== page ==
chaisingtailsI have been chasing a lot of tails lately, bonefish tails mostly.  Using my new light tackle reel and rod I have been spending a lot of time refining my flats fishing technique and the current evolution has proven effective.  I have managed to catch nearly all of the reef fish species that hunt on the flats, though my last four bonefish have come infuriatingly un-hooked (there is no consistency in these loses so at this point I am chocking them up to bad luck).  I have also had some pretty epic wildlife sightings – after twice spotting a big shark cruising the flats, I had a close encounter with a Hawaiian monk seal.  I have seen monk seals hauled out and sleeping on land but have never spotted one swimming in the wild.  This one was swimming slowly in about four feet of water, well inside the surf zone, and was close enough that I could make out it’s whiskers when it poked it’s nose up for a fresh breath of air.  It may have been hunting, reef critters like octopus and lobster are among their primary prey.  From the size (big!) I suspect it was a male.  According to the Waikiki Aquarium website there are only about 153 of these endemic and endangered mammals in the main Hawaiian Islands so I feel extremely lucky each time I encounter one.

A Fishing Story for Tomorrow

I was inspired this morning by a NerdFitness blog post to try something new. Last time I went fishing I had some success but access to the prime spots was limited by deeper water and waves. Today I decided to pack extra light and bring along an old boogie board to help keep my rod out of the water if I blundered into a deep hole or needed to swim across a channel. Things were going pretty well at first. The board was definitely helpful in getting out to the reef and I started casting at a likely looking spot. I had the board fastened by a 6 foot cord to my belt and it would tug slightly when a wave came through. Pretty soon the tugs got a lot harder and I noticed the board was foundering a bit in the passing waves. Then this happened:

The board broke in two. One half was still tethered to me but the other half was floating free in the waves. I couldn’t in good conscious let the big chunk of Styrofoam drift away but I was not ready to admit defeat. So, I splashed after the piece, broke it into smaller chunks, shoved them in my shirt and kept on fishing!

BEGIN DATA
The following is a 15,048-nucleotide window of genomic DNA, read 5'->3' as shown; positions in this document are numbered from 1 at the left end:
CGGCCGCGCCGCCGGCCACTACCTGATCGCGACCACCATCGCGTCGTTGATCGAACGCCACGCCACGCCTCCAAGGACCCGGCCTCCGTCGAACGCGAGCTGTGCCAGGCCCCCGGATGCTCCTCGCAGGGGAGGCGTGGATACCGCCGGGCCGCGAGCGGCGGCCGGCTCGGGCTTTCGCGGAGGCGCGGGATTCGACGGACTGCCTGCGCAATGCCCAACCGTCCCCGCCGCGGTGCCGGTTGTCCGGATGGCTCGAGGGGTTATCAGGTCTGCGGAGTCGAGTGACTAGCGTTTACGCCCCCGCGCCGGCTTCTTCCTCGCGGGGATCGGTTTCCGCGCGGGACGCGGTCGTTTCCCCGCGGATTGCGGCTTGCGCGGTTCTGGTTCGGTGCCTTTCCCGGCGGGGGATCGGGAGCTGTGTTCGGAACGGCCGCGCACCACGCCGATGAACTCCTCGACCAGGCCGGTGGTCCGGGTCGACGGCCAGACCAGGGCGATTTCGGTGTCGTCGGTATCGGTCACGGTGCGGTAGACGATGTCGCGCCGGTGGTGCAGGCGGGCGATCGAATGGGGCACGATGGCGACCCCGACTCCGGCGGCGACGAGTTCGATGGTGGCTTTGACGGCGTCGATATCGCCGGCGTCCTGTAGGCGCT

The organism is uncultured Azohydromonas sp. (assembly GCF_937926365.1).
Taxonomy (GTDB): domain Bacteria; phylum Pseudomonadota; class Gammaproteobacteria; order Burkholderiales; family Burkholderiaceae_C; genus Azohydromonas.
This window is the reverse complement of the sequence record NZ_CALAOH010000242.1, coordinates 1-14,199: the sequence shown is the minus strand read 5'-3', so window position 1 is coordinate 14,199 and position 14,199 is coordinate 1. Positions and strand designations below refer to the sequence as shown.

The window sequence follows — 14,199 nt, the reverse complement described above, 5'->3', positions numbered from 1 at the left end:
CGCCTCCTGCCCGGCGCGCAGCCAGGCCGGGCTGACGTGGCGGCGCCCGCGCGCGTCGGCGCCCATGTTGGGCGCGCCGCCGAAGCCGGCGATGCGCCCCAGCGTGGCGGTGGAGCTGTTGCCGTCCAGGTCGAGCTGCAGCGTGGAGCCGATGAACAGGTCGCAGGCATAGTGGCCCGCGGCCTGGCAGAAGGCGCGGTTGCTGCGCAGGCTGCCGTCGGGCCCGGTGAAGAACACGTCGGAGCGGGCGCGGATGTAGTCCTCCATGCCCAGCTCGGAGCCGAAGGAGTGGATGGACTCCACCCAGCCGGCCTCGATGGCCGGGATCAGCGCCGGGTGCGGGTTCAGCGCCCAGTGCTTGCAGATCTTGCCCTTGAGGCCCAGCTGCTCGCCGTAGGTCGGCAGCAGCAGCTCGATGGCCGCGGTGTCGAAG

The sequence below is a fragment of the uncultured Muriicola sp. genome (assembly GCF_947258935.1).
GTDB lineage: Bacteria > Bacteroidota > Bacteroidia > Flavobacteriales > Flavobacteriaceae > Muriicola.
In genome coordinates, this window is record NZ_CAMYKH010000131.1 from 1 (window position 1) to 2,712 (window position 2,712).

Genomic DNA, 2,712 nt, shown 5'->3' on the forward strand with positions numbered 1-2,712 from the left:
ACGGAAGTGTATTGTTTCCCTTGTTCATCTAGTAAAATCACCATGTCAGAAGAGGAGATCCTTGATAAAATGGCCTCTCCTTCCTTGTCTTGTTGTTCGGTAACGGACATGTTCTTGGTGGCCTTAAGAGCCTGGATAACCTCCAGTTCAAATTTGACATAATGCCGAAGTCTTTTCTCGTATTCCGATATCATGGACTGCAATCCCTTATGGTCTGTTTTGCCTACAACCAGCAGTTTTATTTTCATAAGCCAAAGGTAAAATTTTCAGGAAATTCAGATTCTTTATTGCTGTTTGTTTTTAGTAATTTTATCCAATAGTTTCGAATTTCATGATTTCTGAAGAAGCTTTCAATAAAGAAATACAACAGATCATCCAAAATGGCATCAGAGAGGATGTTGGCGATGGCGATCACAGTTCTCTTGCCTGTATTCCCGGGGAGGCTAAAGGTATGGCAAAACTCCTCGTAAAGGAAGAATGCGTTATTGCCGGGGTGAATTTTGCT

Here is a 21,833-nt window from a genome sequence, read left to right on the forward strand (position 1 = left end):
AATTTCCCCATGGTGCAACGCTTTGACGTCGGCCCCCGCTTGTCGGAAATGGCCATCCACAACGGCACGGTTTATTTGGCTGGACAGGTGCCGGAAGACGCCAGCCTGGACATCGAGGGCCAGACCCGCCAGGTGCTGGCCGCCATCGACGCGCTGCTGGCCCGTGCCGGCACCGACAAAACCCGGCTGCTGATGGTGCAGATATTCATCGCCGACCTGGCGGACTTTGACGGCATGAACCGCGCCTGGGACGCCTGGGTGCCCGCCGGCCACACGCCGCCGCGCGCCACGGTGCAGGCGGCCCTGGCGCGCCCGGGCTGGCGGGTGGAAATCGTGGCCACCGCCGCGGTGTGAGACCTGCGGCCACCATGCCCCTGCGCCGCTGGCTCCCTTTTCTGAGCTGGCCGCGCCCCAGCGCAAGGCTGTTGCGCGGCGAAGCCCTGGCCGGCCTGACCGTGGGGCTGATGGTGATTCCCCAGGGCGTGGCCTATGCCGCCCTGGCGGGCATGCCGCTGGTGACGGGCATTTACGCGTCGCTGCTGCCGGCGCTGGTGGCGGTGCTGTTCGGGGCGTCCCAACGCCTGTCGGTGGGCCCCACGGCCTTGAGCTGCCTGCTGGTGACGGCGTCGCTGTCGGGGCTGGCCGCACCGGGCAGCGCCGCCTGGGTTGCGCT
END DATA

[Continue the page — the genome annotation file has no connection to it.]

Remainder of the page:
When I graduated from the academy in October, a friend and former co-worker gave me a fishing themed lei and attached fishing lures to it.

I don’t know if it was coincidence but these are one of my favorite papio lures and this was my first chance to try them out. I waded/swam my way along the reef with my broken board in tow. I stopped at any spot that looked promising and eventually found myself on an unusually shallow outcrop right in the surf zone. A perfect place for papio. Sure enough, on the third or fourth cast my little squid lure got hammered and I pulled in a nice fish.

You Give Love a Bad Name

Our good friends in Hawaii just got married. Tara was the maid of honor and I agreed to play photographer. Needless to say we were pretty busy but I managed to fit in a few days of fishing between wedding related activities.

I met up with my friend Kirk early one morning and we waded out to fish for white ulua along the edge of the reef. We had some success, a couple of whites, one bluefin ulua and a big cornet fish:

A few days later we went out for o’io (bonefish.) We often fly fish for o’io but Kirk reported that the fish in this particular area are very difficult to hook with a fly rod. Instead we headed out early, at low tide, to catch some crabs:

With our bait in tow we made our way to the edge of the reef. The hope was that the bonefish were waiting in the deeper water for the tide to rise so that they could safely enter the flat in search of a meal, like the delicious crabs we had just caught. We cast our bait along the drop off and waited patiently. Within ten minutes Kirk had a nice fish on his line:

We spent most of the day on the water. Kirk landed one more fish and I hooked one but lost it. We saw many fish though, some quite large. Kirk says that he has seen o’io in the area that are probably bigger than the world record. I can’t wait to get back out there!